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HolidayBuyer's Guide
Tech Industry

Pill peddlers cough up more spam

A new study shows that health care-related e-mail messages, primarily those marketing diet pills and Viagra, are the leading category of spam.

Health care-related e-mail messages, primarily those marketing diet pills and Viagra, were the leading category of spam delivered to in-boxes in November.

A new study issued Tuesday by antispam software maker Clearswift showed that unsolicited e-mail messages relating to health increased significantly last month. Perhaps more surprising is that pornography-oriented spam, once the primary scourge of people's e-mail accounts, actually decreased over the same period.

Spam continues to be a major blemish on the face of Internet commerce. Earlier Tuesday, President Bush signed the so-called Can-Spam bill, creating the first federal law regulating spam, a move backers say will be a major step in the war against e-mail solicitations. However, some observers feel that e-mail users aren't likely to see a decline in the volume of junk in their in-boxes as a result of the measure.

Clearswift's Spam Index, a monthly report that surveys the frequency and nature of unwanted e-mail, found that health care-related messages accounted for nearly 50 percent of all spam in November, compared with 27 percent in October. However, porn-related pitches represented only 14 percent of all spam last month, with finance-oriented messages accounting for 12.5 percent of unsolicited e-mails.

Clearswift believes that the growth of health care spam shows that e-mail marketers are taking the most interest in individuals who suffer from personal ailments and disabilities. The company said that e-mail has proven the "ideal channel for selling products like Viagra" based on the confidential nature of the medium, which allows people to explore their options regarding the prescription impotence medication without consulting a physician.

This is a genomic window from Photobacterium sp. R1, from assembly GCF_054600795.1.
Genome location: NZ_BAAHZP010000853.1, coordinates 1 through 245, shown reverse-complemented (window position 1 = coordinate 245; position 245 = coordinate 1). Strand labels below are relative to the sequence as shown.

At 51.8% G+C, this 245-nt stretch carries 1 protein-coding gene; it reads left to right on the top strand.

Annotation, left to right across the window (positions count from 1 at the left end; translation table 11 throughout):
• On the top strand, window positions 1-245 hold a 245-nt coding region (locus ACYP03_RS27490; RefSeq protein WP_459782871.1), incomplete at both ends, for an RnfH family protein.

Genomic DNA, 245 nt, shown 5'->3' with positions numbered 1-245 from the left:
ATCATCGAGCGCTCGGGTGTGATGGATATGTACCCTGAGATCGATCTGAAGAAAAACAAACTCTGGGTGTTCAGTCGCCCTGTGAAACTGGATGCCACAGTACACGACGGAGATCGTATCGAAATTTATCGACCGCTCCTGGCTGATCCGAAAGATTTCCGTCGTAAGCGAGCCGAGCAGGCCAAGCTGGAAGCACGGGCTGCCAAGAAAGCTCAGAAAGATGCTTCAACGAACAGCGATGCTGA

Clearswift said health care e-mail spammers also used the holiday season as a marketing tool for driving interest among consumers, using e-mail subject lines such as "Lose Weight for the Holidays" to push diet pills. The company noted that nearly all health care spam was generated in the United States, where online drug sales remain high compared with other regions.

"The growth of health care spam was directly related to the holidays," said Greg Hampton, vice president of U.S. marketing at Clearswift. "We were actually surprised as it seemed more likely that direct product pitches would jump."

Direct product spam, which often markets products such as toys and electronics--typically popular holiday gift categories--represented only 10.5 percent of unwanted e-mails last month.

Despite the decrease in porn-related spam for November, Hampton said it's unlikely that the category will disappear anytime soon. He said Clearswift has seen the rate of porn-oriented e-mails rise and fall from month to month as computer users and antispam software makers adjust their filters to catch new tricks aimed at sneaking the messages through, and marketers think up new ways to work around security applications. Legal issues among businesses and widespread distribution of parental control software has increasingly made pornography the most actively blocked form of spam, he said.

Clearswift's study surveyed 15,000 customers who received spam messages that circumvented the company's software. The company then randomly selected 1,000 of those e-mails and categorized spam messages based on their contents.